Home Where Home Is Not, at Glasgow Women's Library and Platform

Interregnum n.1 , laser cut puzzle bricks, cork and wood, by Sogol Mabadi, 2018 / Photo Credit: Iman Tajik

Interregnum n.1, laser cut puzzle bricks, cork and wood, by Sogol Mabadi, 2018 / Photo Credit: Iman Tajik

By Sara Bellini:

Home Where Home Is Not is the brilliant title of an exhibition that combines the works of two Glasgow-based artists, jointly organised by the Glasgow Women’s Library and Platform. Sogol Mabadi and Birthe Jorgensen, both born outside the UK, explore the concept of ‘home’ in a context where people move freely and their identities are shaped by their multiple homes. 

Both Platform and Glasgow Women’s Library are arts centres involved with the local community and aiming at fostering creativity and making art accessible to everyone. The exhibition includes wood sculptures, sound art and installations and will be open until 3rd August in both locations. Admittance is free. 

As part of the exhibition, on Thursday 18th the artists will talk about Languages of Belonging with Amanda Thomson, visual artist and author of A Scots Dictionary of Nature. On Sunday 21st writer and director Julia Lee Barclay-Morton will give a performative tour of the exhibition in both locations. Check the websites about opening times and event tickets:

Glasgow Women's Library
Platform


First There is a Mountain, by Katie Paterson

First There is a Mountain 2019 Image © Katie Paterson / First There is a Mountain is supported by the National Lottery through Creative Scotland and Arts Council England

First There is a Mountain 2019 Image © Katie Paterson / First There is a Mountain is supported by the National Lottery through Creative Scotland and Arts Council England

By Sara Bellini:

Every Sunday for the duration of British Summer Time Katie Paterson is touring the British Isles with her new participatory artwork until the end of October. The title is First There is a Mountain and it engages the spectators in building sand mountains on their local beach, using buckets that are shaped after five real mountains: Mount Kilimanjaro (Africa), Mount Shasta (North America), Mount Fuji (Asia), Stromboli (Europe) and Uluru (Oceania). The forms themselves are made out of corn-starch-based bio-plastic, which will be composted at the end of the season. The mountains will be taken over by the rising tide, bringing the participants’ attention to geological processes and the UK disappearing coastlines.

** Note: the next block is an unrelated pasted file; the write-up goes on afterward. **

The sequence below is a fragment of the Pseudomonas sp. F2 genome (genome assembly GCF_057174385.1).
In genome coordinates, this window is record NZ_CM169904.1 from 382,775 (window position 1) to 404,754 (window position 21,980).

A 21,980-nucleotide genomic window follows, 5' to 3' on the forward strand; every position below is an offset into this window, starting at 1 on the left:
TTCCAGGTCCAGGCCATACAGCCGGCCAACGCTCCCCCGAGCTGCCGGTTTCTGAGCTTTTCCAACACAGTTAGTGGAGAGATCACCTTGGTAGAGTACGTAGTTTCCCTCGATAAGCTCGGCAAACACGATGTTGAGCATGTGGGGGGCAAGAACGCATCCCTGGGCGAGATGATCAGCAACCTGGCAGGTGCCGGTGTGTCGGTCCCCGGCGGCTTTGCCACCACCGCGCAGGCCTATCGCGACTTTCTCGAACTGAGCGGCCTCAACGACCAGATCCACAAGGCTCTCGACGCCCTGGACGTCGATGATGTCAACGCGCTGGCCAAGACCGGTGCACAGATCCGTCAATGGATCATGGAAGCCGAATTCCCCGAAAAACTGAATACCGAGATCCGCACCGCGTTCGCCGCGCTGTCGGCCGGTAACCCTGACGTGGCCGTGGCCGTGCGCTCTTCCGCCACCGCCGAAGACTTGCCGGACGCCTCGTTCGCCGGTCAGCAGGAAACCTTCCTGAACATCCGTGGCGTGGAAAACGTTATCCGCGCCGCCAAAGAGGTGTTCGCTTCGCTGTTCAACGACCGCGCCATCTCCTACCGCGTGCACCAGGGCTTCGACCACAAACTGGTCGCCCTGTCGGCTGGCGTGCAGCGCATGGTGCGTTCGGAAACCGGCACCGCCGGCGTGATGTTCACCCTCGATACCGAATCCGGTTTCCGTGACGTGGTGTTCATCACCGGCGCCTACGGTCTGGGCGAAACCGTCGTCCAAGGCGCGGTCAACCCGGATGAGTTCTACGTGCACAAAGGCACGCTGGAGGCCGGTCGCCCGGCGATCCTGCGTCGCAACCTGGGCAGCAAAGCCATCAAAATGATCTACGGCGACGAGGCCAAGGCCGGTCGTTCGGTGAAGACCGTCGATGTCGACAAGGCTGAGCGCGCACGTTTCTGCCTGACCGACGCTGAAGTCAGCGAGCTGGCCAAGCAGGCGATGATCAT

First There is a Mountain 2019 Image © Phil Rees, Swansea Bay with Glynn Vivian Art Gallery / First There is a Mountain is supported by the National Lottery through Creative Scotland and Arts Council England

First There is a Mountain 2019 Image © Phil Rees, Swansea Bay with Glynn Vivian Art Gallery / First There is a Mountain is supported by the National Lottery through Creative Scotland and Arts Council England

First There is a Mountain explores time and our relation to the environment and connects the local with the distant landscape of other continents through the minimal constituent of the sand grains. Katie Paterson’s artworks, from black holes to fossils,bring together scientific research and poetic sensitivity and make the viewers consider their space in the universe and the ancient and eternal beauty of the natural world we inhabit.

Check out the website to find out about the project locations and the pieces of writing commissioned for every single one of them:

Project website and next events
Katie Paterson's website


The People's Forest

The Peoples Forest with type-small.jpg

We’ve been following The People’s Forest project with interest, rooted as it is in place and what it inspires. Co-curated by Kirsteen McNish and Luke Turner, The People’s Forest includes a programme of events, talks, gigs and artistic collaborations, and continues the history of great writers drawing inspiration from nature and the outdoors to present a literary programme designed to seek out new writing related to Epping Forest – London’s strange and wonderful woodland, and its unique history that has been shaped and maintained by man.

As part of the project,  Faber New Poet and Caught by the River poet-in-residence Will Burns will create a series of new works inspired by Epping Forest. Over the year Burns will pen a collection of poems, one per season, in part reflecting on the unique nature of Epping intertwined with his own experience of the forest real and imagined, and we are extremely pleased and proud to announce that we will be publishing one of the forthcoming poems here on the Elsewhere: A Journal of Place blog.

Burns has proposed a long walk from Wendover Woods to Epping Forest, revisiting the physical act that his mother made in her lifetime, and as a family unit twenty years ago. This journey will in part shape the latter part of the series and will revisit family history, memory and these two forests many miles apart. This journey will cross the rivers and chalk streams and hillsides of this odd and lost middle land between the capital and the bulk of the country. He will also be exploring what this strip of lush, wooded country means - this dividing line, in this divided time.